Wordstrike!

29 07 2010

The Asian American Writers Workshop has just announced what their calling Wordstrike, or a boycott of Arizona by writers (and mostly writers of color), in protest of the racist / xenophobic SB 1070. Some of my favorite writers and/ or writing teachers, including Jessica Hagedorn, Junot Diaz and Chris Abani, have signed on. I’m also heartened by these images of the protests happening in Arizona right now. I also stumbled across the video below on Twitter last night, which was ironic given that I’m in San Antonio right now at Macondo workshop in San Antonio, home of the Alamo. It’s a great video that draws the connections between pro-slavery, white supremacist forces and the anti-immigrant forces at play in Arizona and elsewhere. I love how it illustrates how African-American and Latino folks have more in common around this issue and its history than not. Now I wish someone would make a good short video relating this racist Arizona law and others like it to the plight of Asian and other immigrants in the US.

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Where I’m At and Where I’ll Be: Macondo, PAWA blog, Litquake

28 07 2010

I’ve been pretty absent from the blogosphere of late—busy with my consulting work and getting ready for the Macondo Workshop, which is where I am at this moment, typing away in my dorm room—but I am doing stuff, as I mentioned in my last post, just not talking about it here. Still have to figure out how to make time for my blogs so that they can reflect what is going on in my life. Any suggestions folks have on how to do this would be most welcome! It’s all about balance.

As evidence that I’ve been a busy girl, I helped interview a couple of fellow Pinay VONAites from this past summer for a post on the PAWA blog. Thanks to Barbara Jane Reyes for hooking us up.

And my writing buddy and fellow speculative fiction writer Claire Light asked me to read this coming October at the annual Litquake festival in San Francisco. This will be a reading sponsored by the Carl Brandon Society, which supports the development of science fiction/speculative fiction writing by people of color. I’m honored to be part of this particular event, and to participate in Litquake for the second time.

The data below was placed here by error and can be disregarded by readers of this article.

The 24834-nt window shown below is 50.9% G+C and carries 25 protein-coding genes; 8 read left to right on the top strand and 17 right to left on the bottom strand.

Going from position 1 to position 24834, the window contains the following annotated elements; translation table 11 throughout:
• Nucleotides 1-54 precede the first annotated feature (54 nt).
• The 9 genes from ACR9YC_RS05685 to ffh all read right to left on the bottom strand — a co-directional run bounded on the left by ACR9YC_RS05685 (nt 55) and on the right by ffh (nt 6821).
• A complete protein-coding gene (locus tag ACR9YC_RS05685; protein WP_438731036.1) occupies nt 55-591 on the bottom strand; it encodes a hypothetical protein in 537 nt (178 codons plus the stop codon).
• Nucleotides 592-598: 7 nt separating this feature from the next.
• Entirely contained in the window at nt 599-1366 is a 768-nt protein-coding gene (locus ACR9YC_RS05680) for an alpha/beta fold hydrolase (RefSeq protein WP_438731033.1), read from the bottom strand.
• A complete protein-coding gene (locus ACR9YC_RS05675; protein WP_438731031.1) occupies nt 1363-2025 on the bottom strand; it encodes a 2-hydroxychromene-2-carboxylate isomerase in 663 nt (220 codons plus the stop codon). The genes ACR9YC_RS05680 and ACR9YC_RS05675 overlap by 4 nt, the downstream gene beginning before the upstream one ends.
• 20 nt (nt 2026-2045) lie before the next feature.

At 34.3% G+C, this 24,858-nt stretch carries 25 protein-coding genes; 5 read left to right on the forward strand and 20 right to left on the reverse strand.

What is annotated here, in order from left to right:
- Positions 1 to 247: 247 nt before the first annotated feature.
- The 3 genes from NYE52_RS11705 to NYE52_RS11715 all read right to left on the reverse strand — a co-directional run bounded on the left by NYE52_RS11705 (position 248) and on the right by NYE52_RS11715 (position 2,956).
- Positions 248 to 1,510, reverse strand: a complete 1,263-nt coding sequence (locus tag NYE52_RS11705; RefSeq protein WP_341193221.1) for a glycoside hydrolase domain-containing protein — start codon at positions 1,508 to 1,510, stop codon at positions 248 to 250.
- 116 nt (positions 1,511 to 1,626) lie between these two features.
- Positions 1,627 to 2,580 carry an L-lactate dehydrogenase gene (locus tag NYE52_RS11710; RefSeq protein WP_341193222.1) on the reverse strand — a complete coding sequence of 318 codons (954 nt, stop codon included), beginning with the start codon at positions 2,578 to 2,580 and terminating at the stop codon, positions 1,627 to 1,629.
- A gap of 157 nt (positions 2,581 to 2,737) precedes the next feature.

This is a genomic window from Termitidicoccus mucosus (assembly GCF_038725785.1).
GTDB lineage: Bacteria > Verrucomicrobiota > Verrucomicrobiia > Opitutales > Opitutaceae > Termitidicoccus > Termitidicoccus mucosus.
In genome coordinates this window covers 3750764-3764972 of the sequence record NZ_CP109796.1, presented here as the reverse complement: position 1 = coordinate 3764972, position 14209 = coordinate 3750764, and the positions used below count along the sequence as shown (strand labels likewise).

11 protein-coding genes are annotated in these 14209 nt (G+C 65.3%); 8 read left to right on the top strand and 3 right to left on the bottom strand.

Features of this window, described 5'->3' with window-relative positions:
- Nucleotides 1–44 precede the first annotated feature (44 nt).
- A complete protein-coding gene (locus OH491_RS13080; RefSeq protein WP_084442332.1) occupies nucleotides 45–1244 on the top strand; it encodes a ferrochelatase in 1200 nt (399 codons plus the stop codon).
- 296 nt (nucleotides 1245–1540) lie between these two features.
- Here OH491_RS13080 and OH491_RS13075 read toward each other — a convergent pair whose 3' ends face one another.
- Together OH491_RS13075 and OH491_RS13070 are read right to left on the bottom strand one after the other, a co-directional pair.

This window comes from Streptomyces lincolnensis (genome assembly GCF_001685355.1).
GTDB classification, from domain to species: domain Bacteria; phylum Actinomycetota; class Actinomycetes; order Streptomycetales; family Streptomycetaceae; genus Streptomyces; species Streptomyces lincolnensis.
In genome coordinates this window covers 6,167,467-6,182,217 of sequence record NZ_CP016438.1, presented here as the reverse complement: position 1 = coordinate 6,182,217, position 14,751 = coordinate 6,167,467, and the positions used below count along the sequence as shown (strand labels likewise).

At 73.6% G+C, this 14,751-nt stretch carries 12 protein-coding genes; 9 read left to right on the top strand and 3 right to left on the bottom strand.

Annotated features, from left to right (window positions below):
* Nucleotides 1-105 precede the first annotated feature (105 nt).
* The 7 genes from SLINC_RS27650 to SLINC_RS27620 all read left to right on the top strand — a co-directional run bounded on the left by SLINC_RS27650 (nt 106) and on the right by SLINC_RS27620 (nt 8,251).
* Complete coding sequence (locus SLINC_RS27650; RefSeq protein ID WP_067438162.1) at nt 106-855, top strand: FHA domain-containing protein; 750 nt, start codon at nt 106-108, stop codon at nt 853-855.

But for now, here at Macondo, I’ve had the privilege of meeting and/or connecting on a deeper level with some amazing folks, like:

Gabriela Lemmons, a poet who’s one of the founding members of the Latino Writers Collective in Kansas City, MO. The group sounds amazing and breaks all the stereotypes many of us have about whitebread Midwestern life.

Veronica Reyes, an accomplished educator and poet who hails from East Los Angeles, and has been cracking me up and keepin’ it real the way only El Lay folks can.

Poet and political activist Vanessa Huang, whom I met at VONA a couple years ago. She’s currently working on a book of poems and self-organized what sounds like was an amazing feedback session from her community of comrades and poets back in Oakland. I hope she writes about it as it sounds like a fascinating complement to the traditional writing workshop that’s much more rooted in community.

The fierce poet and editor Ahimsa Timoteo Bodhran, whom I bonded with the second night I was here after I had a mini-breakdown (long story). We then realized we had a LOT of acquaintances and friends in common back in the Bay and that we even used to hang out at the same queer dance club back in the ’90s! He just finished editing an upcoming issue of Yellow Medicine Review that will be the first of its kind, as it will feature writing by indigenous queer folks from all over the world.

Ching-In Chen, a poet who published a book, The Heart’s Traffic, last year and recently completed her MFA in Creative Writing at UC Riverside. Ching-In is smart, funny and super-talented. I’m glad I could catch up with her here to get my signed copy of her book.

And poet and fellow Bay Area nonprofit worker Lorenzo Herrera y Lozano, whom I know because I did some fundraising consulting with the organization he works for, Justice Matters Institute, a few months ago. It’s been good to briefly connect with Lorenzo as a writer here at Macondo.

More updates to come soon. Got to rush off to workshop in a few—my day to get critiqued!





Yes, I am Thinking and Saying Things, Just Not Here

9 07 2010

Oscar Grant mural in downtown Oakland on 17th and Telegraph

As a person of color, a writer, an activist, as a long-time resident of Oakland and someone who is Bay Area born-and-bred, I have some strong opinions and feelings about yesterday’s verdict in the Johannes Mehserle trial re: the murder of Oscar Grant. Unfortunately, I don’t have time to blog about it now because I have other writing to do, but if you’re interested in finding out more about what I think, please visit my Twitter feed, which is the main way I’ve been communicating with folks about what’s happening here.

And special shout out to Max Elbaum, fellow activist, writer and Oakland resident, whom I ran into at the rally last night downtown. He told me he's been following my blog (not sure which one) so just want to give him special thanks!